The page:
A controversial state law approved last July amid heated debate isn't likely to affect California classrooms any time soon.
The Fair Education Act adds lesbian, gay, bisexual and transgender Americans, as well as people with disabilities, to existing state law that requires that the contributions of women and minorities be taught in California social science classes. It also prohibits materials that reflect adversely on people because of race, gender or other characteristics.
The law officially took effect Jan. 1. But the California Department of Education hasn't laid out a companion curriculum, and state officials say they are leaving it up to school districts to determine how to comply.
While some local districts are working to design new curriculum, many others are simply waiting for the state's next adoption of new history and social science textbooks, scheduled for 2015. School officials say they have received little direction and have few resources – financial and otherwise – to do much else.
"Right now we don't have any funding to do the curriculum we need," said Christopher Hoffman, superintendent of the El Dorado Union High School District. "We aren't going to add anything."
Hoffman said the district will wait for the next round of textbooks or direction from the state.
Even the state is waiting for new books. The Department of Education has no plans to check that districts are complying with the law until new textbooks are available, said Tom Adams, director of curriculum frameworks for the department.
Until then, he said, "it is up to the districts to bring themselves into compliance."
The new textbooks won't be available for years. Citing the ongoing budget crisis, the Legislature halted the adoption of new textbooks until 2015 and suspended a rule that districts must buy those new books within two years of their adoption.
"Of course, in a perfect world we would have sufficient funds to implement this with reprinting textbooks immediately," said Sen. Mark Leno, D-San Francisco, who authored Senate Bill 48. "But that is not the case. So, to ensure that SB48 was not held in appropriations, we had to write it as we did."
Leno said school districts should use supplemental materials to meet the requirements while they are waiting for revised texts.
"School districts are required to put it into the lesson plans with or without the textbook changes," he said.
But state guidance is scarce. The Department of Education directs anyone with questions to a fact sheet on its website that answers seven "frequently asked" questions about the law. It says teachers, schools and districts must decide what content is covered and at what grade levels.
Elk Grove Unified is one of the few districts contacted by The Bee that has devised a detailed plan to teach curriculum based on the law. Its leaders brought together teachers, community members and parents months ago to draft a guide, said Anne Zeman, director of curriculum for Elk Grove Unified.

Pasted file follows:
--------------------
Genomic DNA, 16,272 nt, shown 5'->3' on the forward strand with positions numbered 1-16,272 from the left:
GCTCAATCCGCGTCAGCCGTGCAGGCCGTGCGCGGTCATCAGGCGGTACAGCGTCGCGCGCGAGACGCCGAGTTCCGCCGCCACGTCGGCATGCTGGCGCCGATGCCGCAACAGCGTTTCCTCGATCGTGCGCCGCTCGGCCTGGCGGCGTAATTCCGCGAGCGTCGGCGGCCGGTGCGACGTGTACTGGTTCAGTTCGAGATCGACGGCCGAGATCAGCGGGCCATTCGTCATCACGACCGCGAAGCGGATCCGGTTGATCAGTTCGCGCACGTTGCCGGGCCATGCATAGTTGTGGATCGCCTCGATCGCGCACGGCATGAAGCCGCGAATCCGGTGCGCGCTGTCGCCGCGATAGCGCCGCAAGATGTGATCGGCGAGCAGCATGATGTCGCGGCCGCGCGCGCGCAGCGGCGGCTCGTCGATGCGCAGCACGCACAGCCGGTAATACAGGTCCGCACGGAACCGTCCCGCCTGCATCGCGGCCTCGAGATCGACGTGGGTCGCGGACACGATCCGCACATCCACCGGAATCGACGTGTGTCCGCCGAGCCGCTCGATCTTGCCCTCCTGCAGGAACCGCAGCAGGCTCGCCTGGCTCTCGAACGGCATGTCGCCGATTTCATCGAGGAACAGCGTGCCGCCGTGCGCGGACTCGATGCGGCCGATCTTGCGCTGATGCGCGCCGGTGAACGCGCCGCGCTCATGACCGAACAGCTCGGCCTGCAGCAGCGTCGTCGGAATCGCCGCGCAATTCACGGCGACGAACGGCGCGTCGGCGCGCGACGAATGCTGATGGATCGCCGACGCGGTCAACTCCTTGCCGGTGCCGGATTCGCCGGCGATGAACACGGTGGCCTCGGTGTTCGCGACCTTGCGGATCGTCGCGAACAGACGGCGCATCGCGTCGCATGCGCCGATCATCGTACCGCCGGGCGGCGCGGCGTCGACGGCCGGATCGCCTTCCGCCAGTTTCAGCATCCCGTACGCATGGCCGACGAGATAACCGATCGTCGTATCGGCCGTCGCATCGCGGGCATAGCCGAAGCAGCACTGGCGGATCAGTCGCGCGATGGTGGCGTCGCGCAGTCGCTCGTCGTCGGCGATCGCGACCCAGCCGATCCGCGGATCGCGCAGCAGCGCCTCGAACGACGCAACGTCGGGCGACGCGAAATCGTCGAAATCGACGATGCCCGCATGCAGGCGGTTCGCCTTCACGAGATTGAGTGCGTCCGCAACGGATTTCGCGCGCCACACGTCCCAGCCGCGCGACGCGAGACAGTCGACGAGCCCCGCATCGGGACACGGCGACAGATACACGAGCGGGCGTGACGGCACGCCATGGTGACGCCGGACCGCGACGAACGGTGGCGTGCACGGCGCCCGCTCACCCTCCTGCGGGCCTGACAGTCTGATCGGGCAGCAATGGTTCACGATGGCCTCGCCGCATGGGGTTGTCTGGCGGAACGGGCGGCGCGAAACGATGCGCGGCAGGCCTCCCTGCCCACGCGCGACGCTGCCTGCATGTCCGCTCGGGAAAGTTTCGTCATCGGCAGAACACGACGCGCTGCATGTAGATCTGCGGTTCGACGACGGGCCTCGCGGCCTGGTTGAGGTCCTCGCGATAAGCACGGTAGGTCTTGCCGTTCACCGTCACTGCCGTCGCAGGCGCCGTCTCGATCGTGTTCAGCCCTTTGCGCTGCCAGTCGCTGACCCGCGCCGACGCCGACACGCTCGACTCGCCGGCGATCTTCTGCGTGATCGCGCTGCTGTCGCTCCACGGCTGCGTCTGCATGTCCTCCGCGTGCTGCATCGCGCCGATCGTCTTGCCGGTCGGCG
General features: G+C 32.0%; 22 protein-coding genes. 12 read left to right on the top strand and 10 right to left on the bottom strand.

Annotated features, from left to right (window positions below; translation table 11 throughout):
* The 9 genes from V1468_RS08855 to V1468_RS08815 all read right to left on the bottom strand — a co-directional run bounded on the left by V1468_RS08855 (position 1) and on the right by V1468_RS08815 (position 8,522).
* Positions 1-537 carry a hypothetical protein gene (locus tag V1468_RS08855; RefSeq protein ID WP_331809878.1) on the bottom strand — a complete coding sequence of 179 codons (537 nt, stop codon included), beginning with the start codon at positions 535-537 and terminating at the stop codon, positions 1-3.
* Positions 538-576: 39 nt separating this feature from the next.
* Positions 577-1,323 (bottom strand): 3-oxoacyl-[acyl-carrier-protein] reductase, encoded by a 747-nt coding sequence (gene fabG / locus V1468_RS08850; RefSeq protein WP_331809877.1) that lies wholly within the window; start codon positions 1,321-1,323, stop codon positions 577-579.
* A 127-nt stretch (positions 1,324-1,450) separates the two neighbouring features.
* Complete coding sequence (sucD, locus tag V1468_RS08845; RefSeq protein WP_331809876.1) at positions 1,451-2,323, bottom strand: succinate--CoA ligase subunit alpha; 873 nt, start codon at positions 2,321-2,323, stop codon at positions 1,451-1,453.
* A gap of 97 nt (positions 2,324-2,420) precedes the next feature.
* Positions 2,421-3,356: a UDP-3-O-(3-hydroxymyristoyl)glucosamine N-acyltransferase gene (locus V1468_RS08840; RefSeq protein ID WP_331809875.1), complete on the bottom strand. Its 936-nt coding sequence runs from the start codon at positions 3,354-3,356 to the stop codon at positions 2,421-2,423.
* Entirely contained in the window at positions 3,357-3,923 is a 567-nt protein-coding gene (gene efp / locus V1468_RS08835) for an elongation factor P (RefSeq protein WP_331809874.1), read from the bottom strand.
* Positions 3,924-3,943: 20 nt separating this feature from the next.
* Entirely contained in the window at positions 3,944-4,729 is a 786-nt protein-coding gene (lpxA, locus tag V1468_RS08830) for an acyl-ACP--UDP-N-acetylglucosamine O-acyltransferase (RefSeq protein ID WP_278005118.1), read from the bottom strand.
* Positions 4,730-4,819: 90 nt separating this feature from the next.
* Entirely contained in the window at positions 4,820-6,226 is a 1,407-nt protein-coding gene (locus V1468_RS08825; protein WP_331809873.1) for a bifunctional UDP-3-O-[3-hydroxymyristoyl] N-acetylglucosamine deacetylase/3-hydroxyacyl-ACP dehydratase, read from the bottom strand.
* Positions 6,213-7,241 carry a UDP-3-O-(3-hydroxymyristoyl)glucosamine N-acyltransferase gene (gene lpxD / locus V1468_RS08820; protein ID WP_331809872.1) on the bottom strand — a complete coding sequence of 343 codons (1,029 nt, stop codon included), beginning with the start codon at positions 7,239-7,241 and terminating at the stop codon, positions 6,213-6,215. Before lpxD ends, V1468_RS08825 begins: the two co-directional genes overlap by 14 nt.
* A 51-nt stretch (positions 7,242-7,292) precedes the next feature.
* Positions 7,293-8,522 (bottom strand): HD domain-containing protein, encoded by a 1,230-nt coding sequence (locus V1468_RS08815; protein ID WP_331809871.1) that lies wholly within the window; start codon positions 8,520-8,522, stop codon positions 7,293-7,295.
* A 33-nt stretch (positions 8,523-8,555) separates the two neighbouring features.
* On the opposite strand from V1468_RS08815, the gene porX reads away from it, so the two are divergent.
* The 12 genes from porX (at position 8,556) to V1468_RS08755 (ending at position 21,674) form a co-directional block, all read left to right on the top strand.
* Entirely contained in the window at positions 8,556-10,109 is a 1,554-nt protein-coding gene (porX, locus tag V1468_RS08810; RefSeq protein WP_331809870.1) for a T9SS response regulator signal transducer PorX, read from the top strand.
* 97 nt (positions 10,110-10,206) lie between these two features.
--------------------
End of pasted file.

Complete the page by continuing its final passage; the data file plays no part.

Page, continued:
Students will be in 11th grade before they see any substantive changes to their coursework. At that point, if the guide is approved by the school board, the curriculum will include gays and lesbians in discussion of the civil rights movement and other events in American history.
Mentions of gay history in younger grades will remain scant. The curriculum guide recommends that teachers include a sentence about treating all people with respect during coursework on the 20th century in fourth grade and that eighth graders be told that many of the founders of settlement houses, a reformist movement in the 1880s, were gay.
"This is something that fits in well with the study of civil rights," Zeman said of the new requirements. "It is always our intention to promote respect for all people and groups."
In Folsom Cordova Unified, teachers have been instructed to use supplemental materials and current events to comply with the law until new textbooks are available, said Janie DeArcos, assistant superintendent. No official curriculum has been adopted.
Whatever a district decides to do, it will be watched carefully.
Brad Dacus, director of the conservative Pacific Justice Institute, said his organization will offer free legal counsel to school districts "sensitive to parental rights," as well as to parents. The group is prepared to sue districts that overstep the law.
"We will be looking aggressively up and down the state of California for school districts that go beyond the boundaries of this legislation and step on the rights of parents," he said.
The Pacific Justice Institute and other groups have filed a total of five initiatives to change the law. They recently joined together in support of one, the Stop48 initiative, Dacus said.
Equality California, a San Francisco-based group that advocates for gay rights, and other proponents of the new law also will be keeping an eye on districts to ensure they are following the letter of the law.
Rebekah Orr, spokeswoman for Equality California, said her group will provide resources and training to educators to help them develop curriculum.
"We will be monitoring it," she said, adding that her group, like the Pacific Justice Institute, is prepared to go to court if districts fail to comply.
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